How Construction Loans Work
If you’re planning on building a new home then chances are you’ll need a construction loan. Understanding how construction loans work is one of the first steps in building your new home. Without the financing you’ll be stuck in limbo waiting for that new dream home!
Construction loans are typically short term loans with interest only payments during construction which convert to traditional mortgages after construction is complete. Banks will typically evaluate and appraise the proposed construction project based on the construction plans. Most construction loans are offered up to about a maximum of 85% of the total cost of construction. This is pretty standard and forces the owner to have a significant stake or “skin” in the game compared to some of the higher loan to value ratios that are seen with traditional mortgages.
After a construction loan is closed on the money sits in escrow with the bank awaiting “draws”. Draws are progress payments to the contractor during construction. At certain milestones (or dates) throughout construction, the contractor will request payment for work completed to day. The bank will then send an inspector to the site to verify that the payment being applied accurately reflects the level of completion in the project. Once a draw is paid the mortgagee is required to start paying interest payments on the amount that’s been drawn. The draws continue until the project is complete and the final contractor payments are made.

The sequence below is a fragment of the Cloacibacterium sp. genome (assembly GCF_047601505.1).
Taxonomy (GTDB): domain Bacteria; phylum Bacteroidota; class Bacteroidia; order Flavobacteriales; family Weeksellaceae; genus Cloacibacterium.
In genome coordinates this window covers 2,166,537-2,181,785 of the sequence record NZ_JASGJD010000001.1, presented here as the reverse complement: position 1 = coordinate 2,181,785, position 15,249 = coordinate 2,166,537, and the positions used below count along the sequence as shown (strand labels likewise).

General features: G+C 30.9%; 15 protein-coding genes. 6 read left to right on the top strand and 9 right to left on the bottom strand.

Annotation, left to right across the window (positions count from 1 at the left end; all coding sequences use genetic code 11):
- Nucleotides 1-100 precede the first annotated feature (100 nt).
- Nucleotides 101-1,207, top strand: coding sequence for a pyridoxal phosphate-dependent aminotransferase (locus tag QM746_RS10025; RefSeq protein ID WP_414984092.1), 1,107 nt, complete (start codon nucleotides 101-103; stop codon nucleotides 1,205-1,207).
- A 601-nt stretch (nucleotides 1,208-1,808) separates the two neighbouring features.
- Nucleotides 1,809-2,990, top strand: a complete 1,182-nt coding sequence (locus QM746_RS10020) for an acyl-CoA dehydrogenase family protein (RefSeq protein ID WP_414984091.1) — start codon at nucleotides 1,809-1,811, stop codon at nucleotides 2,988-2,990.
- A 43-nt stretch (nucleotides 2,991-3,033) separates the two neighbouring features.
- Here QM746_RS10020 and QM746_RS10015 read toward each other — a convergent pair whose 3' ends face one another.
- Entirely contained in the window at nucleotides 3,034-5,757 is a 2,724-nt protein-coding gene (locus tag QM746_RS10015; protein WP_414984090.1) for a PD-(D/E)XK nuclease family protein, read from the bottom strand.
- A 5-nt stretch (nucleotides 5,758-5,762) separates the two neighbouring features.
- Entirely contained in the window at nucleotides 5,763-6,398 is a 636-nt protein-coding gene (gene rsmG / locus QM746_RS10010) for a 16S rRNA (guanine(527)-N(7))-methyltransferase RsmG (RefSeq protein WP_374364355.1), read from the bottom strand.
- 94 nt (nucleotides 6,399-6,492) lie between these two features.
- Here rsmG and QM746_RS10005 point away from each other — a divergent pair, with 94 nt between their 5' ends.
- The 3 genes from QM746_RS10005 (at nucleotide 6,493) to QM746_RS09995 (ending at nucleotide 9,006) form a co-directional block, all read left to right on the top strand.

Typically the bank or lending institute will require that each contractor or sub-contractor being paid sign a lien waiver after each payment. This ensures that the property cannot have a lien placed on it by un-paid contractors at the completion of the job. Most draws are also administered with two party checks, which require both the home owner and the contractor to sign. This provides one more level of protection for the bank and home owner.
After Construction Is Complete
Almost all construction loans automatically convert to some type of traditional mortgage at the completion of construction. In fact, most convert with no closing costs (the original closing costs cover both loans) to a fixed or variable rate loan. It’s important to fully understand the rates that are applicable to both portions of the loan as most start with a higher rate during construction and a more favorable rate after construction.